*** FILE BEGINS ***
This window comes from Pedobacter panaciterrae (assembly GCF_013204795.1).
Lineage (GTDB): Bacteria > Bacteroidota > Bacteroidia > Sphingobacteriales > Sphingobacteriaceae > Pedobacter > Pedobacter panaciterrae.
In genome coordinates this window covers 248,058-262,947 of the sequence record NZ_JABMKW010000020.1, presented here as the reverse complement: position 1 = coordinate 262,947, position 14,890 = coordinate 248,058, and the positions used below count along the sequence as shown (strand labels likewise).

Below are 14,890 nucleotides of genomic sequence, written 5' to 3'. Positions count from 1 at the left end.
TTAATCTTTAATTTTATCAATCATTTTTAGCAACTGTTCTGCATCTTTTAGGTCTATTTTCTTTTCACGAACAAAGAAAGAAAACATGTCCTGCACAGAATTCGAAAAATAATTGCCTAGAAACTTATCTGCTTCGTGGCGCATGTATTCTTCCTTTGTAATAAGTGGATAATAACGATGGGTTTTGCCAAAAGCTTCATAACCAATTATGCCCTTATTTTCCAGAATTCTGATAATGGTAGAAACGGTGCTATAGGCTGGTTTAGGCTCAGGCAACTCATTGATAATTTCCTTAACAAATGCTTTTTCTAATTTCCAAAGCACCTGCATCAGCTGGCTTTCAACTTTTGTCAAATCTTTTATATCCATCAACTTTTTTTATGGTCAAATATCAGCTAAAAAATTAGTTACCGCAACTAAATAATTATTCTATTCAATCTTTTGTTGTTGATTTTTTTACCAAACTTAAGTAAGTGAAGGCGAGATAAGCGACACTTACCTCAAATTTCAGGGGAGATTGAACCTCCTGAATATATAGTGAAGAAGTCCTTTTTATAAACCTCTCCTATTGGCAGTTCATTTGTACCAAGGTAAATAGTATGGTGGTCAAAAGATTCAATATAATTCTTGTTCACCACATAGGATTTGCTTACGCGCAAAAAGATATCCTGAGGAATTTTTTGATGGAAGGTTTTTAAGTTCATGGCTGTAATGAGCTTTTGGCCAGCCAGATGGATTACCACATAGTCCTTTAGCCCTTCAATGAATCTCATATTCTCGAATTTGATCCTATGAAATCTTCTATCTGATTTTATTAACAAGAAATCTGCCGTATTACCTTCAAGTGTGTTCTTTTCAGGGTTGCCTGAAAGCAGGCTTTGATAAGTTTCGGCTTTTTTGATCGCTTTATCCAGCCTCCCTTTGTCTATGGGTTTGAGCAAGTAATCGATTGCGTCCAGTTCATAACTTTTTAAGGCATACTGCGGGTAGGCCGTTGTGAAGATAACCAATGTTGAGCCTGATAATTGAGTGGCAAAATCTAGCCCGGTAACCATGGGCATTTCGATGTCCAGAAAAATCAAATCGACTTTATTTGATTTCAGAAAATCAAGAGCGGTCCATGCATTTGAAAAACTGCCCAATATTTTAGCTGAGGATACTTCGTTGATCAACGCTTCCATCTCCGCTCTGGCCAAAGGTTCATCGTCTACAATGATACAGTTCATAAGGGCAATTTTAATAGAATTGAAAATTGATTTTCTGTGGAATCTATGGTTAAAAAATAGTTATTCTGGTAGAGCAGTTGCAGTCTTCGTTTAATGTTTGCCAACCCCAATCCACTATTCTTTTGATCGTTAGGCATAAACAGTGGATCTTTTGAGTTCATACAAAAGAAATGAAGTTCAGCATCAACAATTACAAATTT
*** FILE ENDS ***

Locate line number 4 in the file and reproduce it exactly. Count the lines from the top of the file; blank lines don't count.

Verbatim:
Below are 14,890 nucleotides of genomic sequence, written 5' to 3'. Positions count from 1 at the left end.